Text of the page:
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Movie review: 'I Don't Know How She Does It'

In 'I Don't Know How She Does It,' Sarah Jessica Parker juggles the demands of her profession and family in a generic-feeling comedy that doesn't bring anything fresh on the topic to the screen.

September 16, 2011|By Michael Phillips, Tribune Newspapers
  • Sarah Jessica Parker as a harried working mom in "I Don't Know How She Does It."
Sarah Jessica Parker as a harried working mom in "I Don't Know… (Craig Blankenhorn, The…)

Thwarted by the same awkward timing that zonked "Confessions of a Shopaholic" two years ago, just when shopaholics began to seem extra-heinous, the film version of "I Don't Know How She Does It" doesn't know how to do what I think it's trying to do.

I think it's trying to acknowledge the real-world pressures faced by many, many millions of women. The movie concerns three especially chaotic months in the life of Kate Reddy, an investment firm wiz played by Sarah Jessica Parker. Even in a disposable comedy with a pudding-like consistency and the aftertaste of something other than real sugar, Parker's comic and dramatic technique is formidable.

Freely adapting Allison Pearson's 2002 London-set bestseller, adjusted to Boston and New York locales and a tougher economy, screenwriter Aline Brosh McKenna has the devil's own time juggling agendas. It's the same for Kate, who must negotiate time-sucking work projects, a backbiting rival (Seth Meyers) and a demanding boss (Kelsey Grammer), the attentions of a colleague played by Pierce Brosnan, and a tightly packed calendar involving two kids, a nanny and her easygoing-but-there's-a-limit husband, an under-employed architect (Greg Kinnear).

In addition to direct-address bits to the camera, the script relies largely on Kate's musings in voice-over, whisking us back in spirit to the comparatively carefree days of Parker in "Sex and the City" (which, on television, let's remember, was often wonderful). But the comedy's forced and forlorn in "I Don't Know How She Does It." We first see Kate as she desperately repackages a store-bought pie for a bake sale to make it seem homemade. Old joke; no new spin. Each supporting character gets placed into her own little box, labeled "shrill, stay-at-home, exercise-mad mom" (Busy Philipps, queen of the elliptical machines), "generically supportive best pal" (Christina Hendricks) and "workaholic assistant reminiscent of Emily Blunt in 'The Devil Wears Prada'" (Olivia Munn).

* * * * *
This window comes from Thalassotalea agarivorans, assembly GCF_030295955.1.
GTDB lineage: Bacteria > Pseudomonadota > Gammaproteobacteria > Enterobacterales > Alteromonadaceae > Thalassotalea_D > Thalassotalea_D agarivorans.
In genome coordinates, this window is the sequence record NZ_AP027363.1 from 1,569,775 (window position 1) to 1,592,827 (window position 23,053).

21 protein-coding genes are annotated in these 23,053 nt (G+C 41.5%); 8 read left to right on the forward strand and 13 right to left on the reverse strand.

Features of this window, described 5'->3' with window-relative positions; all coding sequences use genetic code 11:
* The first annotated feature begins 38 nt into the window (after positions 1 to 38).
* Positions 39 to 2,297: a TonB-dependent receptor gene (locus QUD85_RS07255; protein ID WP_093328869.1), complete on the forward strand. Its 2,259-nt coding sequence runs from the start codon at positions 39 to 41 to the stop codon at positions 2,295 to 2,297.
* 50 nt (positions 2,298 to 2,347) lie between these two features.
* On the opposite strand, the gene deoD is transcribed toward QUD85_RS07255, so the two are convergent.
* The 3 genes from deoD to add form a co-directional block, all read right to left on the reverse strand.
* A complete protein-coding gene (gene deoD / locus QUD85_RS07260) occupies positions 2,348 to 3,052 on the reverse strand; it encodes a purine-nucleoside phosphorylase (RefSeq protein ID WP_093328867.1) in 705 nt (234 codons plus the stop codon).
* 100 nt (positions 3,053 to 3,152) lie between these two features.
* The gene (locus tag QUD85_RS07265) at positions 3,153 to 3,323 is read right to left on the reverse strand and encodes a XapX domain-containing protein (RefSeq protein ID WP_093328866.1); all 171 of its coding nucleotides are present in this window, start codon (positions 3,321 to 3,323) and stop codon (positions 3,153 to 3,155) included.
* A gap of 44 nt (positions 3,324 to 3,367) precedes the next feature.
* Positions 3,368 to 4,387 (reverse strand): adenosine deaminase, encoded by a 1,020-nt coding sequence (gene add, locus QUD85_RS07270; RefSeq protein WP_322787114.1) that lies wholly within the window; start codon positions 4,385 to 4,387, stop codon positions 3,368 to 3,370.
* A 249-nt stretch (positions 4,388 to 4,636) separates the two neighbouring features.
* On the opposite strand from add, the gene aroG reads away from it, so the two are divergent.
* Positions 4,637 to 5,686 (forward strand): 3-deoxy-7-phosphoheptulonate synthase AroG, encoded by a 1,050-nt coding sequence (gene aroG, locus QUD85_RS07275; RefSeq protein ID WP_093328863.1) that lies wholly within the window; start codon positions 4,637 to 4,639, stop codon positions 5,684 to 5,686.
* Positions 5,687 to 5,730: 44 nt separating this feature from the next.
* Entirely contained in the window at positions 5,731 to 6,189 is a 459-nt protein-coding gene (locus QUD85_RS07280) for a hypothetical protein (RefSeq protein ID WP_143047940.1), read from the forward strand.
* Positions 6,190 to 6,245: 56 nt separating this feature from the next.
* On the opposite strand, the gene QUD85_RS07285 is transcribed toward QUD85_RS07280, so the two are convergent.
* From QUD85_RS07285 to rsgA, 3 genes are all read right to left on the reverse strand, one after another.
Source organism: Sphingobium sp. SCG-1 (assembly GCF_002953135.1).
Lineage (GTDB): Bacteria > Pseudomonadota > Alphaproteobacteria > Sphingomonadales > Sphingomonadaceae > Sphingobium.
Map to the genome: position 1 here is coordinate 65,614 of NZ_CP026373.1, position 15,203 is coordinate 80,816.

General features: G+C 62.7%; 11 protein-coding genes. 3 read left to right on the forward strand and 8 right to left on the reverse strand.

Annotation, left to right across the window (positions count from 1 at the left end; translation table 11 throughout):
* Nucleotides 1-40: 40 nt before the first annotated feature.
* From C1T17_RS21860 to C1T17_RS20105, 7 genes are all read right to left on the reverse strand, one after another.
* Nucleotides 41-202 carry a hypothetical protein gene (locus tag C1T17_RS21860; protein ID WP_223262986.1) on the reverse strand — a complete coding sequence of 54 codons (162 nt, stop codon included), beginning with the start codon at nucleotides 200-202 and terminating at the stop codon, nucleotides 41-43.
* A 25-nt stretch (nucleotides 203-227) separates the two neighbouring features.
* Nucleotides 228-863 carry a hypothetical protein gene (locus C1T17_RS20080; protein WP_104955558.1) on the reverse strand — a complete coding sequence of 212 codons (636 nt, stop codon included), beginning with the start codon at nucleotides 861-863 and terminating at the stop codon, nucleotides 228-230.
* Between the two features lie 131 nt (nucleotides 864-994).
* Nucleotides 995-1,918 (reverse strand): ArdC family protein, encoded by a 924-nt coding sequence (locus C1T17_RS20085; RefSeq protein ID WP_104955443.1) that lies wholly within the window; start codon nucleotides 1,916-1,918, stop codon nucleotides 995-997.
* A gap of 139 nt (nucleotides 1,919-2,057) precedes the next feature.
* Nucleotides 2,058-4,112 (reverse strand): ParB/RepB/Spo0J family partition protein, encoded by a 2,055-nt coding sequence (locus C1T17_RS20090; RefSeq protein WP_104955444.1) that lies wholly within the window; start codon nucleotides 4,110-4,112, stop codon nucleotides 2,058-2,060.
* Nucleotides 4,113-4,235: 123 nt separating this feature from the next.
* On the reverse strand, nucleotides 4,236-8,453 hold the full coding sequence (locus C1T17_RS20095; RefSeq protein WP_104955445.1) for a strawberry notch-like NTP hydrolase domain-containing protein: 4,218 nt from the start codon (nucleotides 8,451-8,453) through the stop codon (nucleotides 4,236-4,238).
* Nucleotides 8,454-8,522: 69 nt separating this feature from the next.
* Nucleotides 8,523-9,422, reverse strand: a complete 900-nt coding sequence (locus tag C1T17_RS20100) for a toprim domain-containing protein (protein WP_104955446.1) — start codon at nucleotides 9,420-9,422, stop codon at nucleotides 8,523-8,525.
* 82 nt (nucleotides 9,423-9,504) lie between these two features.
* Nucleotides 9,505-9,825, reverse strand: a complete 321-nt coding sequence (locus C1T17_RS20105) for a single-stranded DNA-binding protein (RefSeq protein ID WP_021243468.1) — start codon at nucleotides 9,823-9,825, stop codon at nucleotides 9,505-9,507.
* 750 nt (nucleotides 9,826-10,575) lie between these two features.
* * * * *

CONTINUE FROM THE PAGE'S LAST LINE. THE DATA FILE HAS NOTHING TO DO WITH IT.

"The inside of a working woman's mind," one line goes, "is like the control tower at O'Hare airport." True, and yet doesn't that sort of generica belong to the era of "9 to 5"? "I Don't Know How She Does It" condescends inadvertently to its female characters even as it flatters their juggling abilities. The story lacks the wit to actually say something about double standards or gender politics in a crummy economy.

Also, for a movie largely about temptation, "I Don't Know How She Does It" has a weirdly low sexual current. Whenever Kate and her husband argue about their dangerously low rate of intercourse or some other matter, the stakes seem low, the friction frictionless.

Good performers can do only so much to specify what is not specific, or vivid. Near the end there's a series of glimpses of Parker and Kinnear beaming at each other from across a crowded room. As much as I like those two, even in reduced circumstances, those shots are enough to make you urp.

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